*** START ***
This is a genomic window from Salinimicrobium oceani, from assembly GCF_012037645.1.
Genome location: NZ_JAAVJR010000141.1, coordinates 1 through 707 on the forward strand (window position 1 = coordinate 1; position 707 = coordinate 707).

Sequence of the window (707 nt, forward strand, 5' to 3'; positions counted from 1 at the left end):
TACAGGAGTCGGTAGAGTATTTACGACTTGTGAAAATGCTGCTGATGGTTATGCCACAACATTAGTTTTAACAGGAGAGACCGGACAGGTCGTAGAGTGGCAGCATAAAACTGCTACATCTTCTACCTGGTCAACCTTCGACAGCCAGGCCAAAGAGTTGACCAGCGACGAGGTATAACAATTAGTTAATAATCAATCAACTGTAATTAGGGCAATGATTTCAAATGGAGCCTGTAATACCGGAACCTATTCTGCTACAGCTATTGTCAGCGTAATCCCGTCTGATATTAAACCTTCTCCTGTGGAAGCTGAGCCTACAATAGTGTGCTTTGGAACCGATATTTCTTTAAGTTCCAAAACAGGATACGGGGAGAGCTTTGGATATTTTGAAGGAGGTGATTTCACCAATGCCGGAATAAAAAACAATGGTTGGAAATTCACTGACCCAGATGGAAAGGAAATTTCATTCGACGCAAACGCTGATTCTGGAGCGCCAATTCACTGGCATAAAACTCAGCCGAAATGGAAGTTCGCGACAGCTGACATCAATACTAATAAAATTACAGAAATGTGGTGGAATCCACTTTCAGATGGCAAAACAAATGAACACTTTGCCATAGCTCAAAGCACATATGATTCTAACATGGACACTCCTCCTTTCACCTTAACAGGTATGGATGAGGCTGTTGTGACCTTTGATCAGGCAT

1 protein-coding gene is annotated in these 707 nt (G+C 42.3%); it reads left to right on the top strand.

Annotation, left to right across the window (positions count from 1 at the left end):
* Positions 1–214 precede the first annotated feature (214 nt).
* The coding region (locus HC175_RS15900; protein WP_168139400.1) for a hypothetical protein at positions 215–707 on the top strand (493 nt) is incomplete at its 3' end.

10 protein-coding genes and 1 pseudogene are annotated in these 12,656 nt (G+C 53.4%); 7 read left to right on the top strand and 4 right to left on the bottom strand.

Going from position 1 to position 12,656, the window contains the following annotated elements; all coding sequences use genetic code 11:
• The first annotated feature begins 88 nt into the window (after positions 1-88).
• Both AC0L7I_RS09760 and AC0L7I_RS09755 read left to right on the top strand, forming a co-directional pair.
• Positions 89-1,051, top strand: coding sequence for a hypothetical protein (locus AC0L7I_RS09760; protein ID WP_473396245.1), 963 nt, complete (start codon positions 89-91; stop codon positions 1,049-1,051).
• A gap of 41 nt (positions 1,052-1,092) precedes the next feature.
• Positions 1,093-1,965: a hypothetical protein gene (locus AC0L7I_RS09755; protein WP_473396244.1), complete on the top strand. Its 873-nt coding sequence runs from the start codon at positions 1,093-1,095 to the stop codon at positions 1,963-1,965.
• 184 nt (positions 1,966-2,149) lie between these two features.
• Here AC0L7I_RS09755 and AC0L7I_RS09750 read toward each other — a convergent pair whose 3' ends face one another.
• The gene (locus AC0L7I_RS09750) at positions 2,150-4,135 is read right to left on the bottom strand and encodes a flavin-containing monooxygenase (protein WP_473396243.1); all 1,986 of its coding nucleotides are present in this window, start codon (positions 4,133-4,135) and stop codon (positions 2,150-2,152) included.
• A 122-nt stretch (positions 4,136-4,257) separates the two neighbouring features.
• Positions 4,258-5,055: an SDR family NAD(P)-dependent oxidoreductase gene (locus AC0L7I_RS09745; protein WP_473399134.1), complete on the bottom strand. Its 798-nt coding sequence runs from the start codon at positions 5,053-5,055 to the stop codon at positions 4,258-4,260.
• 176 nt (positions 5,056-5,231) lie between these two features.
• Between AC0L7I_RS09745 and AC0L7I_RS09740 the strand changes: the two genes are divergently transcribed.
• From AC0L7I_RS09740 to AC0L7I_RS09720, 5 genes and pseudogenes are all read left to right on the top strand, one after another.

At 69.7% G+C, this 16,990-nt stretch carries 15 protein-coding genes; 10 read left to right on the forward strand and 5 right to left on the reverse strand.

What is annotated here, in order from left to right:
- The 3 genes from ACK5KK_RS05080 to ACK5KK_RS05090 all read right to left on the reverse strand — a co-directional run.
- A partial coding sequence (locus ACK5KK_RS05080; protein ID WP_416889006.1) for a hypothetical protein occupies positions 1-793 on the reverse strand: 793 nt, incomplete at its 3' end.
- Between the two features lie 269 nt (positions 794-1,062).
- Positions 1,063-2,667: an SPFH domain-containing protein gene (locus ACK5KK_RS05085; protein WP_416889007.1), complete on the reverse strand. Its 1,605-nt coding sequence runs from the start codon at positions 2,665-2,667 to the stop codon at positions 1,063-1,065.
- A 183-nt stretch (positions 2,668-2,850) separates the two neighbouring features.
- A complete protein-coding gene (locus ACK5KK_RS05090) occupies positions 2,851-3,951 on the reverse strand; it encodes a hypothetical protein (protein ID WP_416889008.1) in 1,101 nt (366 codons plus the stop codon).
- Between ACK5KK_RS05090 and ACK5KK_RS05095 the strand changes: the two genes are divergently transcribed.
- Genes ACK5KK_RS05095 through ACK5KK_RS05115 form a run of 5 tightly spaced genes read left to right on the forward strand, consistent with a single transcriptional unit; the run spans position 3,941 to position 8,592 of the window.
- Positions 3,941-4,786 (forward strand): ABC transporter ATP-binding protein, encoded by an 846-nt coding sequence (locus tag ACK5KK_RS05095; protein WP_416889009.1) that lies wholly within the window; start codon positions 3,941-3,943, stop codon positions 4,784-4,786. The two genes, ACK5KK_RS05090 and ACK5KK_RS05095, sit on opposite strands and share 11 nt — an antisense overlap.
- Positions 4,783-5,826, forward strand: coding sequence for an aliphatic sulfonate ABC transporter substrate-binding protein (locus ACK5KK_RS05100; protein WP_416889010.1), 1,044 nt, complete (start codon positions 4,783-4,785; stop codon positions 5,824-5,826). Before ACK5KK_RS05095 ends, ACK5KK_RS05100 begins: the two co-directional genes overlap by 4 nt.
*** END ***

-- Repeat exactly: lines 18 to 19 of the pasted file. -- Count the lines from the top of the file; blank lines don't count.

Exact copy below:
• The gene (locus AC0L7I_RS09750) at positions 2,150-4,135 is read right to left on the bottom strand and encodes a flavin-containing monooxygenase (protein WP_473396243.1); all 1,986 of its coding nucleotides are present in this window, start codon (positions 4,133-4,135) and stop codon (positions 2,150-2,152) included.
• A 122-nt stretch (positions 4,136-4,257) separates the two neighbouring features.